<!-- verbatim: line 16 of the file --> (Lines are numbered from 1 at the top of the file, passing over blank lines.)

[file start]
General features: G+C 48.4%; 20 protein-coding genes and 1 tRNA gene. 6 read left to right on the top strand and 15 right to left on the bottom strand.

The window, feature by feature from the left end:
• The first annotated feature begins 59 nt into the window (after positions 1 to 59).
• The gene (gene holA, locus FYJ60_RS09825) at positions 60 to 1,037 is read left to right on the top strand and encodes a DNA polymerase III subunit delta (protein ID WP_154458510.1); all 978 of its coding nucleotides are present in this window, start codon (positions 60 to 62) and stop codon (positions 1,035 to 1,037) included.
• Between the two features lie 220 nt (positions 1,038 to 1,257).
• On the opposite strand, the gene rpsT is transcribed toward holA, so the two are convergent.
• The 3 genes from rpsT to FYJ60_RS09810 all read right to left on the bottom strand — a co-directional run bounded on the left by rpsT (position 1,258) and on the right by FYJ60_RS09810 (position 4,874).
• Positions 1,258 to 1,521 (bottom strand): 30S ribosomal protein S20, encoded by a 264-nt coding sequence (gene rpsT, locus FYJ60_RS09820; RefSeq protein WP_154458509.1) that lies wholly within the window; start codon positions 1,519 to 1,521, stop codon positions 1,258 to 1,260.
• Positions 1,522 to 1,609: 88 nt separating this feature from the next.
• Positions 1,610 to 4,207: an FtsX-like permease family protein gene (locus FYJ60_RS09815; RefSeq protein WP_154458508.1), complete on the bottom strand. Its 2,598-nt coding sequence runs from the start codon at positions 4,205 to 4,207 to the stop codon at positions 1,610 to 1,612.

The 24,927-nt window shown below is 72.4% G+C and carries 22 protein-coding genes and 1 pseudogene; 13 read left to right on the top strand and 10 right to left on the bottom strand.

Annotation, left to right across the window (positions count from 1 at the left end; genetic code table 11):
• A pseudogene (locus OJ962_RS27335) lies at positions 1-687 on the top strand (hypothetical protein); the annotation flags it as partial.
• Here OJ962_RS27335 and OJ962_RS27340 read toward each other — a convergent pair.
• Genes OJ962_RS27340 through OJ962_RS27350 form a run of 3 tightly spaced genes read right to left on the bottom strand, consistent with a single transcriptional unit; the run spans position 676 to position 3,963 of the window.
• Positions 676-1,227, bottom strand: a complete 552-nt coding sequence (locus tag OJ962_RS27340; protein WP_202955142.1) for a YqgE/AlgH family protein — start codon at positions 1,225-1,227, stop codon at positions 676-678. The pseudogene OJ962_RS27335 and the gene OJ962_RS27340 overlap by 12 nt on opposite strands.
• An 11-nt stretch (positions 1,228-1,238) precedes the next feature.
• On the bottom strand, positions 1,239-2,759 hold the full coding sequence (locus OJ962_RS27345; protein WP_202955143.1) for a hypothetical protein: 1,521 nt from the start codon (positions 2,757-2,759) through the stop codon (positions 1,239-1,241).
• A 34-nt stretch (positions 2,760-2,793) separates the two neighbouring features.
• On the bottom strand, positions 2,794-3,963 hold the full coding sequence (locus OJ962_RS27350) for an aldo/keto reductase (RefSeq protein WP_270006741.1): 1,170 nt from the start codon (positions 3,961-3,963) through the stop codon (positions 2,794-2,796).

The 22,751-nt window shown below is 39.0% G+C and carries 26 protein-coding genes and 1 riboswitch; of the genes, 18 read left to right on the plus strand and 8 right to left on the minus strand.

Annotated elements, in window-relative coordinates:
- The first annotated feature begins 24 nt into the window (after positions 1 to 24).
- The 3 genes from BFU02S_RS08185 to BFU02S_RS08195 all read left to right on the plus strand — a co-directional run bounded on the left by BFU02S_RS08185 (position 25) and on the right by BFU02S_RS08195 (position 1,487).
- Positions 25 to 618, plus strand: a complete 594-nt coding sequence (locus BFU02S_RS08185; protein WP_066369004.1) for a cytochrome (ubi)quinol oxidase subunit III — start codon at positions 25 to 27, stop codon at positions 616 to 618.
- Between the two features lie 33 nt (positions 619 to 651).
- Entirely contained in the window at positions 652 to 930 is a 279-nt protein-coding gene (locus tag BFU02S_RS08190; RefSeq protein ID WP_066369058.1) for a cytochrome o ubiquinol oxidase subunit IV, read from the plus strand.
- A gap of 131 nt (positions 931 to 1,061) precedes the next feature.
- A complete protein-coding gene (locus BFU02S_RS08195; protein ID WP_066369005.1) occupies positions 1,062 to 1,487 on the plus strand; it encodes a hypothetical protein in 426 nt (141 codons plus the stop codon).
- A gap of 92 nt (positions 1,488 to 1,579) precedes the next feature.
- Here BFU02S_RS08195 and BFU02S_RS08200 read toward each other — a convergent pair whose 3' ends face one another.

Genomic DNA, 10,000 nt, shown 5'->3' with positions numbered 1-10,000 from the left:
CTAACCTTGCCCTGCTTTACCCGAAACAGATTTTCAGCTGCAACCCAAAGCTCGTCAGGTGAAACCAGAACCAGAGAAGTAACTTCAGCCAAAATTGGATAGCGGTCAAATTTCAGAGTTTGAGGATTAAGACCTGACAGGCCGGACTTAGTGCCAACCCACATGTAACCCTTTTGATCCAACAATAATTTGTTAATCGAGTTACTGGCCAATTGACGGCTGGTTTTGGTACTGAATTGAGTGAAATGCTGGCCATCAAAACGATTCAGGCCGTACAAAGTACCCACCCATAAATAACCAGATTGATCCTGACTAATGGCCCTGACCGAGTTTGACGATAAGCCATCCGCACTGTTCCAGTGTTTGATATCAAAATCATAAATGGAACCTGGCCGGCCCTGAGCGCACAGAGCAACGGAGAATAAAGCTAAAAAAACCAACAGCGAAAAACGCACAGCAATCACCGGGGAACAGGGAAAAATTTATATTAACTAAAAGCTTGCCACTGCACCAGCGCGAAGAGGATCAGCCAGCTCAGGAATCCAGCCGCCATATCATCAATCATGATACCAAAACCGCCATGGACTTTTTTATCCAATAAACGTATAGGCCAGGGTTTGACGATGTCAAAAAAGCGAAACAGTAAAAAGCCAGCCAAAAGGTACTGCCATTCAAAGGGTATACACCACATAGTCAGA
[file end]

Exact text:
• Positions 676-1,227, bottom strand: a complete 552-nt coding sequence (locus tag OJ962_RS27340; protein WP_202955142.1) for a YqgE/AlgH family protein — start codon at positions 1,225-1,227, stop codon at positions 676-678. The pseudogene OJ962_RS27335 and the gene OJ962_RS27340 overlap by 12 nt on opposite strands.